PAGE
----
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"Tricky customer, eh? Not to worry, we'll find the perfect match here somewhere –– I wonder, now –– yes, why not –– unusual combination –– holly and phoenix feather, eleven inches, nice and supple." (Harry Potter and the Sorcerer's Stone)

There are dashes and commas mingled, so it’s very hard how to read by meaningful units. When the two punctuations are mixed, which has priority in grouping the units?

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Dashes are a higher unit than commas.

Generally, the sequence goes like this:

  • paragraphs (paragraph break)
  • sentences (full stop, question mark, exclamation mark, ellipsis)
  • interjections (dash)
  • clauses, phrases (colon, semicolon)
  • listed elements (comma)

Note dash introduces an interruption of the natural flow. All the others connect: the following part is related to the previous one or at least follows it smoothly - there was a closure. Dashes allow you to interrupt the flow; introduce a clause that doesn't follow the previous one grammatically, or semantically. They inject an exception into the structure. Yes, they make reading harder - that's because the previous thought is interrupted. Unlike ellipsis, which allows the thought to trail off without finishing it, fade, dashes are a rapid abort.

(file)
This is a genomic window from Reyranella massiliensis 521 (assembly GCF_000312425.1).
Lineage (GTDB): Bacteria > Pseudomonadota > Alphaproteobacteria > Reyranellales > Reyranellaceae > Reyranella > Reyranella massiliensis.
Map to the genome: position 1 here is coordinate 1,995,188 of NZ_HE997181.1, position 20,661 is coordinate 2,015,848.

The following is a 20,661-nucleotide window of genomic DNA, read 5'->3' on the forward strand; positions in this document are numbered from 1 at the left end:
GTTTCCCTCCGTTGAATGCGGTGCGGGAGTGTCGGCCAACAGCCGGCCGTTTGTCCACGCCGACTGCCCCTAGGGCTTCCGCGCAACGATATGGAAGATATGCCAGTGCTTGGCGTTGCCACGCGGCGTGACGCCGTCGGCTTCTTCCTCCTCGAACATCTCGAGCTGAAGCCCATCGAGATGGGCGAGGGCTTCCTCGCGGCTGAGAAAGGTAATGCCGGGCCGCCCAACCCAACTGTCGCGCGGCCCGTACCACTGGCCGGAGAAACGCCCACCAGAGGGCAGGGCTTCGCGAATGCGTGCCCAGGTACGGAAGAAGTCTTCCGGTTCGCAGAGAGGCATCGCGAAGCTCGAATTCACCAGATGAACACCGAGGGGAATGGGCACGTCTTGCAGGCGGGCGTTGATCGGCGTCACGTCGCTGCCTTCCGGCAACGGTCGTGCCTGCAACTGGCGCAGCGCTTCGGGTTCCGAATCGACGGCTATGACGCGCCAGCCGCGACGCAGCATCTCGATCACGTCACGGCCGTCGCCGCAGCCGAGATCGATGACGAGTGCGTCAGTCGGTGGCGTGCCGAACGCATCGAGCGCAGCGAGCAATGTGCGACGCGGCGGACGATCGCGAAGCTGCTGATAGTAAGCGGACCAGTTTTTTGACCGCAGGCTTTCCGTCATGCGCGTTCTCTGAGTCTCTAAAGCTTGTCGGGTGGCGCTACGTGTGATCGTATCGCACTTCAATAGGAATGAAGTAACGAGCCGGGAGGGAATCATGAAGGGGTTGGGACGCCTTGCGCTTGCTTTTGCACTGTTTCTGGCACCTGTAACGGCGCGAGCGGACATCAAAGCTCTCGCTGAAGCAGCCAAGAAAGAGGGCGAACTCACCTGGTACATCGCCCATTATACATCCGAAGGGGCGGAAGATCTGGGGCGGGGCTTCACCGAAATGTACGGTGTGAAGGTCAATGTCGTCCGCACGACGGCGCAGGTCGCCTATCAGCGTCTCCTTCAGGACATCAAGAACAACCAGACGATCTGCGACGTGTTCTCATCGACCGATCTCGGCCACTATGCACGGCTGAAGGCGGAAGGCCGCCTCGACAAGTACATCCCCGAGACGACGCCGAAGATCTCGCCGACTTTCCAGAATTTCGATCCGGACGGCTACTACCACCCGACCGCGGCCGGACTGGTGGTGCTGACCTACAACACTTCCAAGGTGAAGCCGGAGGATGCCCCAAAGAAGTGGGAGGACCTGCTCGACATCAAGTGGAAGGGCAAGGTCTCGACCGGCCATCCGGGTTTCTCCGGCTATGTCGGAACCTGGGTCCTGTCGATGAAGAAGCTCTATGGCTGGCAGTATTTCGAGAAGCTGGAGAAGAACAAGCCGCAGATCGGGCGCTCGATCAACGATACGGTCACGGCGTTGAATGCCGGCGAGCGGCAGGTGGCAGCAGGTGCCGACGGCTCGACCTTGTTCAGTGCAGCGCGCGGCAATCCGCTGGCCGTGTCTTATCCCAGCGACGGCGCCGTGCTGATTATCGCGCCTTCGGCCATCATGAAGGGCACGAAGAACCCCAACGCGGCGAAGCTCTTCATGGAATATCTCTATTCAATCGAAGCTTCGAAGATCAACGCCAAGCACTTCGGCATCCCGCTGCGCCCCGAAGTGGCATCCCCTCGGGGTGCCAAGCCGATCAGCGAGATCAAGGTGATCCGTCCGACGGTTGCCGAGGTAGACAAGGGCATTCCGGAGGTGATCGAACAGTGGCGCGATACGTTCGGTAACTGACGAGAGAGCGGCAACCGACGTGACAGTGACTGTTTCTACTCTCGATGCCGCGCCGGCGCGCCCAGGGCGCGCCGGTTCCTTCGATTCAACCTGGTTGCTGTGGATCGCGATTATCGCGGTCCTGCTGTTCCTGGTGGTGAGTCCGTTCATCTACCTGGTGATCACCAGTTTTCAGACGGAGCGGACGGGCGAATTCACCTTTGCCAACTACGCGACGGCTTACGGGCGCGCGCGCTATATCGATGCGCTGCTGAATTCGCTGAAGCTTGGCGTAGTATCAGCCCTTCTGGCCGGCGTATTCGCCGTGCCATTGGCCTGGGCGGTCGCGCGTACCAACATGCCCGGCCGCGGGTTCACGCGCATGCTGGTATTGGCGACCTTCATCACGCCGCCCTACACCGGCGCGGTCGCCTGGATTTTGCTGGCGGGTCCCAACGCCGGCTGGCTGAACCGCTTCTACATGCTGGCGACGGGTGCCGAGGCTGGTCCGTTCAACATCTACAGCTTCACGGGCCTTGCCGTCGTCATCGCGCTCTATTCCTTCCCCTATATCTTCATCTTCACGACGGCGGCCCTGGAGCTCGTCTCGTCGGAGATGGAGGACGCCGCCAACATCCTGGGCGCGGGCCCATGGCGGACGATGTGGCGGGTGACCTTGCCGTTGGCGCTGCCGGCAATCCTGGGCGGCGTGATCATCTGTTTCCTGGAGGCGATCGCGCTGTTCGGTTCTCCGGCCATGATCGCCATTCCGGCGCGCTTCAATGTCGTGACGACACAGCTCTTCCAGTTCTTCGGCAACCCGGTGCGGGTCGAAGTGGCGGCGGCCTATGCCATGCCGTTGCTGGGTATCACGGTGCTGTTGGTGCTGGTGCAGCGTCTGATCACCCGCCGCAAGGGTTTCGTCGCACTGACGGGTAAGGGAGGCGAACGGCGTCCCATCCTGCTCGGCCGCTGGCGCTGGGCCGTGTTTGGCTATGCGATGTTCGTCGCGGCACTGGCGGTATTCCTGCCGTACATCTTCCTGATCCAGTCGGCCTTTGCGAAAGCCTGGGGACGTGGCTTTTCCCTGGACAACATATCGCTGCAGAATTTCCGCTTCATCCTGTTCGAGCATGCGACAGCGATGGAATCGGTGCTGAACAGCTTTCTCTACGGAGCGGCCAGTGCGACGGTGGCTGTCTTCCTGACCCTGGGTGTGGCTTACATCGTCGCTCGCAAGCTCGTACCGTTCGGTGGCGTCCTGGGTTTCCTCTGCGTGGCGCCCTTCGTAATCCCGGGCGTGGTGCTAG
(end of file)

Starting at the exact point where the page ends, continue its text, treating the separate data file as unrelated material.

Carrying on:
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  • Not always an "abort," though. I'd say it's more like an interruption, particularly when a subsequent dash brings you back to the original thought. I asked my niece which flavor ice cream she wanted – her parents take her out for ice cream every Sunday – she told me vanilla and strawberry.
    – J.R.
    Commented Oct 30, 2013 at 17:37
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    Of course it can be used for different purposes, and it often can be used in place of comma, ellipsis or semicolon introducing merely a slightly different impression of the nature of the pause. Still, it can be used in places where none of the above can be used – disrupting the flow. Actually, it can be used pretty much anywhe– oops, my 'r' key broke! ;)
    – SF.
    Commented Oct 30, 2013 at 19:32
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    In the case of the O.P.'s quote – and I had meant to say this in my original comment – the dashes are simply being used to indicate an apparent disjointed flow of mumbled comments by the wand vendor.
    – J.R.
    Commented Oct 30, 2013 at 19:47

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